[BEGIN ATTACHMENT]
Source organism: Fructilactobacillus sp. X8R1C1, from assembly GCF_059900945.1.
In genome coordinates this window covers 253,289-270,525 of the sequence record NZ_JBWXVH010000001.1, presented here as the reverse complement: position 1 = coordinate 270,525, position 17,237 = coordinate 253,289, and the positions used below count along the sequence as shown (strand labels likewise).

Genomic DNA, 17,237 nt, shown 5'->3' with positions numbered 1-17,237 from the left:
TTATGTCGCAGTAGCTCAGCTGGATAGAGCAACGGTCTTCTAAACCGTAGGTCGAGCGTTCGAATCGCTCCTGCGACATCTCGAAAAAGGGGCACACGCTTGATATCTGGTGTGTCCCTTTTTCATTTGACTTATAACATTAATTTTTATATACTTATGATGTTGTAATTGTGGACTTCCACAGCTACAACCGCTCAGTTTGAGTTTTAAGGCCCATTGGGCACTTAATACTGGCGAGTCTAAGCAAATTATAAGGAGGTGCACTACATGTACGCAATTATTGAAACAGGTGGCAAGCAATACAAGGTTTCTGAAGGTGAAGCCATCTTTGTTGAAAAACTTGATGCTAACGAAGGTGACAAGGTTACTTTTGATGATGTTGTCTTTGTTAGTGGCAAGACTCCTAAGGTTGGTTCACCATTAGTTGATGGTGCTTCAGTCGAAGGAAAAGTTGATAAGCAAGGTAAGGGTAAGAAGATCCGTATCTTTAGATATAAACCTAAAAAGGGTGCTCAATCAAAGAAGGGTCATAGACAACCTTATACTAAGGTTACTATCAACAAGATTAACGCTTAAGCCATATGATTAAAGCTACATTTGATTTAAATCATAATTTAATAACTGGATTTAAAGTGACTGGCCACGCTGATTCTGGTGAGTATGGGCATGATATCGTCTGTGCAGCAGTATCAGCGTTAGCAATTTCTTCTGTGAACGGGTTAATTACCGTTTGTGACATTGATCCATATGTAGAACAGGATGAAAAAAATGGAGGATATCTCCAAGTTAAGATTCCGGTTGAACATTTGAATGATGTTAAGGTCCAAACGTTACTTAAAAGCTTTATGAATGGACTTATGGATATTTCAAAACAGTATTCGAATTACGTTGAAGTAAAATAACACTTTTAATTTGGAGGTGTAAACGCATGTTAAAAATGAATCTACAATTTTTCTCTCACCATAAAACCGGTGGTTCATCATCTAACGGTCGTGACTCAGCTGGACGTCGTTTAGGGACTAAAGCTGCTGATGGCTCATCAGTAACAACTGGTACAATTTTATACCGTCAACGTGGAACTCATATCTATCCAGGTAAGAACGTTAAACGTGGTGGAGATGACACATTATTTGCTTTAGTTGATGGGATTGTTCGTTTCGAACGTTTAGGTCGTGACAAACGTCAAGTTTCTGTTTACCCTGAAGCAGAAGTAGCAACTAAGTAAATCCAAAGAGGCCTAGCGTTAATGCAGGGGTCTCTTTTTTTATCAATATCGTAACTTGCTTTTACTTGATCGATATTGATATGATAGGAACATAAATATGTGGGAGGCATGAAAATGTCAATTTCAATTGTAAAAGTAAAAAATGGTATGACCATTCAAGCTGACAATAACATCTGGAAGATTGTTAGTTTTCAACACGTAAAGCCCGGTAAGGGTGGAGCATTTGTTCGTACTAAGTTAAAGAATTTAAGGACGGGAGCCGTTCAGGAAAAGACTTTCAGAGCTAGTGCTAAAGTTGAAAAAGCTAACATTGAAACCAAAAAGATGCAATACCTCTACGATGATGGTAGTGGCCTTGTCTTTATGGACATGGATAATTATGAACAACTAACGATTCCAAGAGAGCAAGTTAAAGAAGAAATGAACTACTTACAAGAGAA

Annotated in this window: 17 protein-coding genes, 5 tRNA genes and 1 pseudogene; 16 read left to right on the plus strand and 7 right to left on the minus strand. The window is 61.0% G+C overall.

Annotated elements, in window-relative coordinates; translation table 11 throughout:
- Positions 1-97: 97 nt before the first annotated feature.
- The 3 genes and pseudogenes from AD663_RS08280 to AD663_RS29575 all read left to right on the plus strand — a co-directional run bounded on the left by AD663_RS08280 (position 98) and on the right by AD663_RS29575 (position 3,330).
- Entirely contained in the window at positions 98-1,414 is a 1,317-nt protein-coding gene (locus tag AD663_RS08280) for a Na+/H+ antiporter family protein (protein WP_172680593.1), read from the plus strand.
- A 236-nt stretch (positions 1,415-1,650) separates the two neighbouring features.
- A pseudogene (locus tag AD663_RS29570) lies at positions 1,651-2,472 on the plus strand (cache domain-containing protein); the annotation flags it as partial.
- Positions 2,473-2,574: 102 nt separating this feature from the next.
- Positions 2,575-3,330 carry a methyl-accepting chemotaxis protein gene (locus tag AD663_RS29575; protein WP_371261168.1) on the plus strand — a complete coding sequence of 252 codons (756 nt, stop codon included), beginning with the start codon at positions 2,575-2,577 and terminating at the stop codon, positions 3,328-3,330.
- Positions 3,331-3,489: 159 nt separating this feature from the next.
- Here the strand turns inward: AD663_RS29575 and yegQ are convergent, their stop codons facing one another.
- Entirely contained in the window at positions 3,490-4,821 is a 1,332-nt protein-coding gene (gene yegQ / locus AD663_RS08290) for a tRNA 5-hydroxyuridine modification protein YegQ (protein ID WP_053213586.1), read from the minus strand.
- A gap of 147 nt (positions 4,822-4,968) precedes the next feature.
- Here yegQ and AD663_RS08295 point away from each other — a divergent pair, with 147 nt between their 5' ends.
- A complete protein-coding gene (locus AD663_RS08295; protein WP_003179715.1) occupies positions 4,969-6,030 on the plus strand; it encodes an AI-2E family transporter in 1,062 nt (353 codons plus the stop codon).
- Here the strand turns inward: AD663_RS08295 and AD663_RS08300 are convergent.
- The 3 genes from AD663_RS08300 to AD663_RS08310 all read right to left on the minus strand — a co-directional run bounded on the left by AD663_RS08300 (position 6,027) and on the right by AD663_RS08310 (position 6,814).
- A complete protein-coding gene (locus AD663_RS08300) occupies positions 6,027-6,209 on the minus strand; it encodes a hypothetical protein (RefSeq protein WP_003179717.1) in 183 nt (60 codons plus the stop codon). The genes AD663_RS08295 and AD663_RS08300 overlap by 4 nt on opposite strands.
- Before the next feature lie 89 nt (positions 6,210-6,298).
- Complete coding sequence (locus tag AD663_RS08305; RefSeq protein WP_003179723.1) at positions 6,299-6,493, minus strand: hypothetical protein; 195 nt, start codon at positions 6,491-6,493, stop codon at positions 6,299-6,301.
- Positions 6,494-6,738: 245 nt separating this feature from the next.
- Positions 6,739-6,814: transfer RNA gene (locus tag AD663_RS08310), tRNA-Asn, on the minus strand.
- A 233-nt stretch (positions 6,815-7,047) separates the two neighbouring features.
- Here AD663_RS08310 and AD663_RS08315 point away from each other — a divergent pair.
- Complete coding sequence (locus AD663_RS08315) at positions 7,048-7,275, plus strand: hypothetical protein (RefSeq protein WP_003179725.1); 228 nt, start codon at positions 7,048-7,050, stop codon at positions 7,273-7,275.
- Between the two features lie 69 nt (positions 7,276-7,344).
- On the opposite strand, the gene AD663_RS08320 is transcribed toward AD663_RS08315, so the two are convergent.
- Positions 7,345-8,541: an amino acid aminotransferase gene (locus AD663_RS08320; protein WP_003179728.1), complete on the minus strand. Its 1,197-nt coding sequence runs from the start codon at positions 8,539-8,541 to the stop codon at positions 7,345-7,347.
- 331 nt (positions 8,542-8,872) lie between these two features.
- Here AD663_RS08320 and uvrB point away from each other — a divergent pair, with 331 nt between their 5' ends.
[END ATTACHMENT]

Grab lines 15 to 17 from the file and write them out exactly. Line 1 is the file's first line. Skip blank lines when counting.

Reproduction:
- Here the strand turns inward: AD663_RS29575 and yegQ are convergent, their stop codons facing one another.
- Entirely contained in the window at positions 3,490-4,821 is a 1,332-nt protein-coding gene (gene yegQ / locus AD663_RS08290) for a tRNA 5-hydroxyuridine modification protein YegQ (protein ID WP_053213586.1), read from the minus strand.
- A gap of 147 nt (positions 4,822-4,968) precedes the next feature.